Nathan Jahnke described the basic idea behind Pro Football Focus' "Performance Based Value" studies on the website.
We set out to take the highest cap hit at a position and match that up with that position’s highest-rated player. Then take the second-highest cap hit and match it with the second-highest-graded player, and so on. All players who were either active or inactive for at least one game were included, and players who spent the entire year on injured reserve or as free agents, ignored. The goal being to set salaries right, based solely on player performance during the 2012 season.
Essentially, the measurement is intended to decide how much a player deserved to make last year based on his performance.
For example, in 2012 the Saints took a salary-cap hit of $710,000 for Jimmy Graham's contract. Pro Football Focus determined his performance merited a value, relative to other tight ends, of $4,900,000. Thus, the Saints' investment (in salary-cap allocation) in Jimmy Graham resulted in a gain of $4,190,000.
Yet while players—like Brian De La Puente, Jimmy Graham and Pierre Thomas—resulted in gains for the Saints, many players' performances resulted in losses. But a loss alone does not merit cutting a player. Theoretically, the Saints should only cut a player if they can acquire more salary cap space than that player is worth—or could be potentially worth.
Here's a formula to determine if the Saints should consider cutting a player (or restructuring his contract):
NG(L) = (CH - UCH) - V
NG(L) is the "net gain or (loss)" incurred from cutting a player,
CH is the cap hit a team will incur if a player is not cut,
UCH is the cap hit a team will still incur even if a player is cut—essentially an "unavoidable cap hit," and
V is the value a team has determined a player is worth.
Using Pro Football Focus' 2012 "performance based values" for the New Orleans Saints, here is the formula applied to Roman Harper, Will Smith and Jonathan Vilma:
• 2012 Value (V): $920,000
• 2013 Cap Hit (CH): $7,100,000
• Value and Cap Hit Difference: ($6,180,000)
• 2013 Cap Hit If Cut (UCH): $6,100,000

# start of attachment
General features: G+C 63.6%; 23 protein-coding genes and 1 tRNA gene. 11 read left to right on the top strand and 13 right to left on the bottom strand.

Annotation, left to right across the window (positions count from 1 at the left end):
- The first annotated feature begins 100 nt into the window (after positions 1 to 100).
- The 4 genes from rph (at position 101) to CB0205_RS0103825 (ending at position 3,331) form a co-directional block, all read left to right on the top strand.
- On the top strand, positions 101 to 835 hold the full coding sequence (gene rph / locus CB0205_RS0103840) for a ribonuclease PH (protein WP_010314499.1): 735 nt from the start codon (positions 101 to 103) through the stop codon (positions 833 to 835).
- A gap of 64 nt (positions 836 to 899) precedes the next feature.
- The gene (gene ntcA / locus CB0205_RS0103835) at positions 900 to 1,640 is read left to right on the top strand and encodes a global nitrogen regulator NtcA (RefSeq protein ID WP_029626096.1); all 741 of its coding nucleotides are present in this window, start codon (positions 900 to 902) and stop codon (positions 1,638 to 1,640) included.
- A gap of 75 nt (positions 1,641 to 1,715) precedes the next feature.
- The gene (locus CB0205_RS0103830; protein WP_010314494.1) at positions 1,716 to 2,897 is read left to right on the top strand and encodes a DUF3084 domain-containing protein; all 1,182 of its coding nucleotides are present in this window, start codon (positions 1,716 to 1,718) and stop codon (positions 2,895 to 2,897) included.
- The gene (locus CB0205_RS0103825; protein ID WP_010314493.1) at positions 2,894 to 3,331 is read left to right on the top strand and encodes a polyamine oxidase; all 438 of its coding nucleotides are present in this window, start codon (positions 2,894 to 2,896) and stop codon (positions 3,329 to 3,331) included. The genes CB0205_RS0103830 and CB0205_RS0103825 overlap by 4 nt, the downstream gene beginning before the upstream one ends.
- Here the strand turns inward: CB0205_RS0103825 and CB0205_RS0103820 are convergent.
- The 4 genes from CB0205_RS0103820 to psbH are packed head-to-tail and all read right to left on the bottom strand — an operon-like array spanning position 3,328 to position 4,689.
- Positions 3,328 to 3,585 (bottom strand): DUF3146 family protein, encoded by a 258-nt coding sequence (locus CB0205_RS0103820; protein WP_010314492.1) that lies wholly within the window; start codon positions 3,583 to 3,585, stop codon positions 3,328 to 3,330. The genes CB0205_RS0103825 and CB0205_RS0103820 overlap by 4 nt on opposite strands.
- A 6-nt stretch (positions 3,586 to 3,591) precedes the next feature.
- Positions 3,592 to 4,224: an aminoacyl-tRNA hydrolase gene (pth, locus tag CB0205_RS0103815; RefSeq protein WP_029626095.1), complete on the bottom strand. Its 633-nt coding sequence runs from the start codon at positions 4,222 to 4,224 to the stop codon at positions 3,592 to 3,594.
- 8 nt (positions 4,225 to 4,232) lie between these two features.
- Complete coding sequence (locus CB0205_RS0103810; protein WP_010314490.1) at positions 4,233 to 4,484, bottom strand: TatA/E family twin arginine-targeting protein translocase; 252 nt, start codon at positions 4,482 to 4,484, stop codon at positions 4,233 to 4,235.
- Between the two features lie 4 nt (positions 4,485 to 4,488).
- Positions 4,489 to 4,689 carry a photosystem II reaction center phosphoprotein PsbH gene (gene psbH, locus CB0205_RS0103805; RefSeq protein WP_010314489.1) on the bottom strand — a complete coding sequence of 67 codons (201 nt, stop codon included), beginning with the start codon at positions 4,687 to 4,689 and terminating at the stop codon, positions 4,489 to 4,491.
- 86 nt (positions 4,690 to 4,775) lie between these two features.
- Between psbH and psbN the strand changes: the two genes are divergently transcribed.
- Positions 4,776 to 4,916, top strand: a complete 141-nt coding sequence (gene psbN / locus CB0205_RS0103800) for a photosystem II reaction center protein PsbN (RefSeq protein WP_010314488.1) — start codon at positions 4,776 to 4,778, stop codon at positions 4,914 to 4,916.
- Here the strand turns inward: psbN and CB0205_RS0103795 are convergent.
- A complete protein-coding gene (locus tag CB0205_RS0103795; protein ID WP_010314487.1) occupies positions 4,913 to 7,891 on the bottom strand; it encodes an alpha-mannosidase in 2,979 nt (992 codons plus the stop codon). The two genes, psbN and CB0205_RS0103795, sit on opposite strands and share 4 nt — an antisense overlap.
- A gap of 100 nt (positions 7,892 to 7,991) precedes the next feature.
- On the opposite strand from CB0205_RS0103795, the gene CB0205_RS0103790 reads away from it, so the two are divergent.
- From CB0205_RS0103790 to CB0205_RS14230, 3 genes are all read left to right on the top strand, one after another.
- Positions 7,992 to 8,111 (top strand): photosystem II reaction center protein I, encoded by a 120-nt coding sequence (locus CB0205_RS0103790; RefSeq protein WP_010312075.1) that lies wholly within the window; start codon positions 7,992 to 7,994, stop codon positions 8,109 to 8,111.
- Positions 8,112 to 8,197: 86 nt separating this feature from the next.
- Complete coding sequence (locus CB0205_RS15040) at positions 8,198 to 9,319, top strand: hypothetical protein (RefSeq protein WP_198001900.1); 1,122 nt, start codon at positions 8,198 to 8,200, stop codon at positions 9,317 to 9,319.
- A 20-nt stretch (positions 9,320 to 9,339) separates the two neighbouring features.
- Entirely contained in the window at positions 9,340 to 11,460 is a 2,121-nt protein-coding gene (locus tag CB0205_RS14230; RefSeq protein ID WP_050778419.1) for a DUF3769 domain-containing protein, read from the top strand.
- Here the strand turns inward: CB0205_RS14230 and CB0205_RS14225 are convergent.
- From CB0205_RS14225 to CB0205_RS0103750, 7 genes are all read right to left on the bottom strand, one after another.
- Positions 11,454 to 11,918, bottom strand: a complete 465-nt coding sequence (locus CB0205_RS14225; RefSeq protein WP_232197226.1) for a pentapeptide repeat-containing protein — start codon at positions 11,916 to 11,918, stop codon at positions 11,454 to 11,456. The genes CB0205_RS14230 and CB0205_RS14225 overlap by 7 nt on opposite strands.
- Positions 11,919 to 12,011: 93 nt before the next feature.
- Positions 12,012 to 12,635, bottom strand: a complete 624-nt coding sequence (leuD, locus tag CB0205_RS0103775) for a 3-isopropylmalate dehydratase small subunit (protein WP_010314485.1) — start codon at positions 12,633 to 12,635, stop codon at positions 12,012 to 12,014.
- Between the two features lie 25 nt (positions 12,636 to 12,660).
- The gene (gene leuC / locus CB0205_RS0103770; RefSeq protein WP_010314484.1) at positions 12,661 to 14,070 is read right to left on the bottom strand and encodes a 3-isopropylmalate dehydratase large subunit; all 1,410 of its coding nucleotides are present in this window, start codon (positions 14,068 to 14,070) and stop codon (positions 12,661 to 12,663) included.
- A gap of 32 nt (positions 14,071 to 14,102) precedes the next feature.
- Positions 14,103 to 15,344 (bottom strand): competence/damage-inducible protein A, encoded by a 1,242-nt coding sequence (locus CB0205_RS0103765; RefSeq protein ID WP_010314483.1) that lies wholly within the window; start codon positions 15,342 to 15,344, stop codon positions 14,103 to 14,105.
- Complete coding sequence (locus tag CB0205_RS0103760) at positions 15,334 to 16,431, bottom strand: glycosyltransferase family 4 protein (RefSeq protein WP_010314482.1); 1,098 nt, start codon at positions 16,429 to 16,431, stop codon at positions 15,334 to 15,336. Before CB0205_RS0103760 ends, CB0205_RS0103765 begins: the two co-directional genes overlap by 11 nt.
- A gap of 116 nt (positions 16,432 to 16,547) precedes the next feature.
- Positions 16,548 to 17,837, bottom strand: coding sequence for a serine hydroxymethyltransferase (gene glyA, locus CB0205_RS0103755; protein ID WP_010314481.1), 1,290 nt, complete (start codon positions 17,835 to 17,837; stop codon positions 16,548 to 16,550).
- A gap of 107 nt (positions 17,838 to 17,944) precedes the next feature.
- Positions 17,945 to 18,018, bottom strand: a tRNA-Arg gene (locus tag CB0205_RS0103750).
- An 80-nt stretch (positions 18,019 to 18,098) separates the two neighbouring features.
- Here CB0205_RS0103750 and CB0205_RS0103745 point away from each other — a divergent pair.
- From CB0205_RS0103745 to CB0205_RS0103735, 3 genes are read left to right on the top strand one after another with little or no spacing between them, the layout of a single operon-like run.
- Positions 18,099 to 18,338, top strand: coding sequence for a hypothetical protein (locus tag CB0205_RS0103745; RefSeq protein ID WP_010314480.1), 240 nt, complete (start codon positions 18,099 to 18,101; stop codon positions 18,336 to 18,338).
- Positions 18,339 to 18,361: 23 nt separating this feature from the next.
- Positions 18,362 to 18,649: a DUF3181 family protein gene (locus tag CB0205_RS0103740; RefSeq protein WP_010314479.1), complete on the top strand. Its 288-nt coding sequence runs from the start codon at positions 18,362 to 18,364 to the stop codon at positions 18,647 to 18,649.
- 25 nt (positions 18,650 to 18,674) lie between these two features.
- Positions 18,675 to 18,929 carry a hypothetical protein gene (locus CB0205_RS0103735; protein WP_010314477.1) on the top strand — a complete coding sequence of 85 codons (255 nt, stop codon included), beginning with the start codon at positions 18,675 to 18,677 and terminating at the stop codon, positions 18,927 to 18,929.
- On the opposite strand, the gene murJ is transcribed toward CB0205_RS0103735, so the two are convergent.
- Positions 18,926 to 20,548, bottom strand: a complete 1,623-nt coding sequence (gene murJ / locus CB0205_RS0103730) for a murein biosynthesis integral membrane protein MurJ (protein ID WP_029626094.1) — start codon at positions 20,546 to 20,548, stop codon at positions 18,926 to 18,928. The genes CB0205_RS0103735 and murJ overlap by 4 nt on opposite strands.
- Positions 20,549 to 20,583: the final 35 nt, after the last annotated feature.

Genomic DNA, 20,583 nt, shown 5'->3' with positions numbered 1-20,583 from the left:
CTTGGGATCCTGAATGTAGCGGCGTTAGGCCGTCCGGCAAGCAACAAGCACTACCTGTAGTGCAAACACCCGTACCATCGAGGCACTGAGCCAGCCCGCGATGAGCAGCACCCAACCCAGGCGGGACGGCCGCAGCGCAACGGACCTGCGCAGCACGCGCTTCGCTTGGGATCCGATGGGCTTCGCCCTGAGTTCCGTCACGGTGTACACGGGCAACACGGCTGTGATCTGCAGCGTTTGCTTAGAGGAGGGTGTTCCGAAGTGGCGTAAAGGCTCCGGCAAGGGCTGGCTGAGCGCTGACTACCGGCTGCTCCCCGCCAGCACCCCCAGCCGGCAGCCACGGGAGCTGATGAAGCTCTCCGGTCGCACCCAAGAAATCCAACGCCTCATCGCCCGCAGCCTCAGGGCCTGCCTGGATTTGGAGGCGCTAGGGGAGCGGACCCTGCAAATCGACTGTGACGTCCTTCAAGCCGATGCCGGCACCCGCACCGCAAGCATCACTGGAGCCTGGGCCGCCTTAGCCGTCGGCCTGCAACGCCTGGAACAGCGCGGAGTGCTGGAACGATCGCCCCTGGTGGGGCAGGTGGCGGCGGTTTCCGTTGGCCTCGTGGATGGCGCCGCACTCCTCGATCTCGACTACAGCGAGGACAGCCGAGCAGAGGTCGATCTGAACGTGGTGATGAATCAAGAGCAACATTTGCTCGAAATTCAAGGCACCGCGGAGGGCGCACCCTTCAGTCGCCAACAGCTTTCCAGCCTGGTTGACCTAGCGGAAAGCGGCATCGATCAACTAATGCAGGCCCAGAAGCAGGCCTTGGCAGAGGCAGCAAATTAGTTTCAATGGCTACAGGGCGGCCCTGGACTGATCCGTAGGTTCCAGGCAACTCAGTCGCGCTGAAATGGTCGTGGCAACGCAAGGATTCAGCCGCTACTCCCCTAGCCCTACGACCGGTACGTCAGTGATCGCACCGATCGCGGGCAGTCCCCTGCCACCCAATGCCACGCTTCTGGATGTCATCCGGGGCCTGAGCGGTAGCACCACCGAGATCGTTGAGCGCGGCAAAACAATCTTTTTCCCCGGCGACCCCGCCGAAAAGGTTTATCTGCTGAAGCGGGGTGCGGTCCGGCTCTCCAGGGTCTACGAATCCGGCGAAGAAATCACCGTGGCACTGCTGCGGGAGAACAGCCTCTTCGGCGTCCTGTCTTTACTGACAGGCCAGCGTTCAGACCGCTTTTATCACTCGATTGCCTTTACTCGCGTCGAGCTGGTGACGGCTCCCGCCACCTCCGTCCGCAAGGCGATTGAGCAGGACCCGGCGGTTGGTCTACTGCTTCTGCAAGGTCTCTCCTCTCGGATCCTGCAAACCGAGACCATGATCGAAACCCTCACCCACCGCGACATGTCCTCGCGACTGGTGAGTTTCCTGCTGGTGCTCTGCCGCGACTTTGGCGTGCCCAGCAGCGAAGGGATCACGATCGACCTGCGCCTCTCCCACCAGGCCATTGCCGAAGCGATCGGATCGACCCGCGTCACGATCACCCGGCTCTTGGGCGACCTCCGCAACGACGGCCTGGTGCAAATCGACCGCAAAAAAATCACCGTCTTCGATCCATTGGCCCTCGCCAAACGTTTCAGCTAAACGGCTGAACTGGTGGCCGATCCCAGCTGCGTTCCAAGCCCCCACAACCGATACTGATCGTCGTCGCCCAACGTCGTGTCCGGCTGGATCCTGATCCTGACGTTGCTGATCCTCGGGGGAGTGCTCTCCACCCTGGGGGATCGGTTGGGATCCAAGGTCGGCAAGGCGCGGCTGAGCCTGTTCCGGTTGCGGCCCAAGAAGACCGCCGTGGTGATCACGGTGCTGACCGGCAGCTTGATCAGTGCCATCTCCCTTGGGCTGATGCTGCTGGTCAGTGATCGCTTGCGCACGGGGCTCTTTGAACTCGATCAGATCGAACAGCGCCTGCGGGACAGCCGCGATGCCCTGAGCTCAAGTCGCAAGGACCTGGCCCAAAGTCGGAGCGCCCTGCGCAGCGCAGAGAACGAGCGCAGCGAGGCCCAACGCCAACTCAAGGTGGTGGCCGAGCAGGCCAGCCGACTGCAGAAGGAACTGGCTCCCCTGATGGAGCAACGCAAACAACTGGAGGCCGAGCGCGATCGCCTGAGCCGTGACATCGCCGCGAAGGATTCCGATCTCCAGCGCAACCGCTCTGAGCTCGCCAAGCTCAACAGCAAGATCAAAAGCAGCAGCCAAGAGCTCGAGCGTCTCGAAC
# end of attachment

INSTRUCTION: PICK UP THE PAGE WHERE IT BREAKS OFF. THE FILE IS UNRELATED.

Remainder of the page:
• Cap Room Acquired If Cut: $1,000,000
NG(L) = ($7,100,000 - $6,100,000) - $920,000
NG(L) = $1,000,000 - $920,000
NG(L) = $80,000
Thus, the net gain or (loss) from cutting Roman Harper would be a gain of $80,000.
• 2012 Value (V): $970,000
• 2013 Cap Hit (CH): $14,541,666
• Value and Cap Hit Difference: ($13,571,666)
• 2013 Cap Hit If Cut (UCH): $6,783,334
• Cap Room Acquired If Cut: $7,758,332
NG(L) = ($14,541,666 - $6,783,334) - $970,000
NG(L) = $7,758,332 - $970,000
NG(L) = $6,788,332
Thus, the net gain or (loss) from cutting Will Smith would be a gain of $6,788,332.
• 2012 Value (V): $830,000
• 2013 Cap Hit (CH): $8,682,500
• Value and Cap Hit Difference: ($7,852,500)
• 2013 Cap Hit If Cut (UCH): $2,632,500
• Cap Room Acquired If Cut: $6,050,000
NG(L) = ($8,682,500 - $2,632,500) - $830,000
NG(L) = $6,050,000 - $830,000
NG(L) = $5,220,000
Thus, the net gain or (loss) from cutting Jonathan Vilma would be a gain of $5,220,000.
After applying this method, the Saints look to be able to free up around $14,808,332 in cap space in exchange for losing Roman Harper, Will Smith and Jonathan Vilma. These three players are valued at approximately $2,720,000 total, so these transactions would result in a total net gain of $12,088,332.
Which player would you most like to see the Saints keep?
According to these results, the Saints should either cut Harper, Smith and Vilma, or restructure their contracts.
Unfortunately, players' contributions to a team cannot be exactly calculated. Qualities like leadership, experience, and potential growth cannot be accounted for in purely statistical measurements.
But this analytical approach, and others like it, are a starting point. Their results must be analyzed by the Saints' front office in conjunction with other factors to make the best possible decisions for the franchise.
Consequently, due to the huge losses the Saints could potentially incur from Roman Harper, Will Smith and Jonathan Vilma's contracts, there seems to be only two choices that can be considered good business—cut them or restructure their contracts.
All contract information was provided by spotrac.com.